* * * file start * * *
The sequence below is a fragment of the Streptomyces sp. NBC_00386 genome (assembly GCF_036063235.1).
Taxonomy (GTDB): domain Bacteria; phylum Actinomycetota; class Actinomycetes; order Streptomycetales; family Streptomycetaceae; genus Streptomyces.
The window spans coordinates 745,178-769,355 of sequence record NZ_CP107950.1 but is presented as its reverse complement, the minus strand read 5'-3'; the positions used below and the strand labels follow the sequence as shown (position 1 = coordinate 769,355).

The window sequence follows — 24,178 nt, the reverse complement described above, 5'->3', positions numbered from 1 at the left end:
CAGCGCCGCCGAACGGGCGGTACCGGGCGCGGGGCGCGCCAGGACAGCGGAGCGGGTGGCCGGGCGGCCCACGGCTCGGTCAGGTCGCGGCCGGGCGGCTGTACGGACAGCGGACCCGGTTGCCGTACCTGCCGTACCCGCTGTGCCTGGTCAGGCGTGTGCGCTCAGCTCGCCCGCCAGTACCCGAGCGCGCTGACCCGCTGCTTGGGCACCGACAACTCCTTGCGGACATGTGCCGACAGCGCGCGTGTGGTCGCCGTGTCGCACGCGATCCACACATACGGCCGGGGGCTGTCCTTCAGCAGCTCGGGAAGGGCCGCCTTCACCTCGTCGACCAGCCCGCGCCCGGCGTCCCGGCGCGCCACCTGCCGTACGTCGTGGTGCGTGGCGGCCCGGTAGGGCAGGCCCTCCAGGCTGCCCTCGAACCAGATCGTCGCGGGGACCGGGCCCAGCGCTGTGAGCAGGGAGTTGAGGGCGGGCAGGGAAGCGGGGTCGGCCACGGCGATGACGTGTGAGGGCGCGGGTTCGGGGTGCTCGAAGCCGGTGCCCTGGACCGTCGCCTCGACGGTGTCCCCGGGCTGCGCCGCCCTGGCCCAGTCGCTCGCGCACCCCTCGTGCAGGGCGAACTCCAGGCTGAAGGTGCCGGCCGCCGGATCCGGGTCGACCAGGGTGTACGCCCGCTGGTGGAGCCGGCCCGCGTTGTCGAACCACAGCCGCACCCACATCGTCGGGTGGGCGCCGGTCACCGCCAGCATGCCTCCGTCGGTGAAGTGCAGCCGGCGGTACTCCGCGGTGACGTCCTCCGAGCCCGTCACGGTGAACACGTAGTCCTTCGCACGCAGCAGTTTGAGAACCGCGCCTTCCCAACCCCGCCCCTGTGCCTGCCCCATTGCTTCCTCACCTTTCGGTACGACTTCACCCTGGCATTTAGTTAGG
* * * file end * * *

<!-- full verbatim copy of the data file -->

The sequence below is a fragment of the Streptomyces sp. NBC_00386 genome (assembly GCF_036063235.1).
Taxonomy (GTDB): domain Bacteria; phylum Actinomycetota; class Actinomycetes; order Streptomycetales; family Streptomycetaceae; genus Streptomyces.
The window spans coordinates 745,178-769,355 of sequence record NZ_CP107950.1 but is presented as its reverse complement, the minus strand read 5'-3'; the positions used below and the strand labels follow the sequence as shown (position 1 = coordinate 769,355).

The window sequence follows — 24,178 nt, the reverse complement described above, 5'->3', positions numbered from 1 at the left end:
CAGCGCCGCCGAACGGGCGGTACCGGGCGCGGGGCGCGCCAGGACAGCGGAGCGGGTGGCCGGGCGGCCCACGGCTCGGTCAGGTCGCGGCCGGGCGGCTGTACGGACAGCGGACCCGGTTGCCGTACCTGCCGTACCCGCTGTGCCTGGTCAGGCGTGTGCGCTCAGCTCGCCCGCCAGTACCCGAGCGCGCTGACCCGCTGCTTGGGCACCGACAACTCCTTGCGGACATGTGCCGACAGCGCGCGTGTGGTCGCCGTGTCGCACGCGATCCACACATACGGCCGGGGGCTGTCCTTCAGCAGCTCGGGAAGGGCCGCCTTCACCTCGTCGACCAGCCCGCGCCCGGCGTCCCGGCGCGCCACCTGCCGTACGTCGTGGTGCGTGGCGGCCCGGTAGGGCAGGCCCTCCAGGCTGCCCTCGAACCAGATCGTCGCGGGGACCGGGCCCAGCGCTGTGAGCAGGGAGTTGAGGGCGGGCAGGGAAGCGGGGTCGGCCACGGCGATGACGTGTGAGGGCGCGGGTTCGGGGTGCTCGAAGCCGGTGCCCTGGACCGTCGCCTCGACGGTGTCCCCGGGCTGCGCCGCCCTGGCCCAGTCGCTCGCGCACCCCTCGTGCAGGGCGAACTCCAGGCTGAAGGTGCCGGCCGCCGGATCCGGGTCGACCAGGGTGTACGCCCGCTGGTGGAGCCGGCCCGCGTTGTCGAACCACAGCCGCACCCACATCGTCGGGTGGGCGCCGGTCACCGCCAGCATGCCTCCGTCGGTGAAGTGCAGCCGGCGGTACTCCGCGGTGACGTCCTCCGAGCCCGTCACGGTGAACACGTAGTCCTTCGCACGCAGCAGTTTGAGAACCGCGCCTTCCCAACCCCGCCCCTGTGCCTGCCCCATTGCTTCCTCACCTTTCGGTACGACTTCACCCTGGCATTTAGTTAGG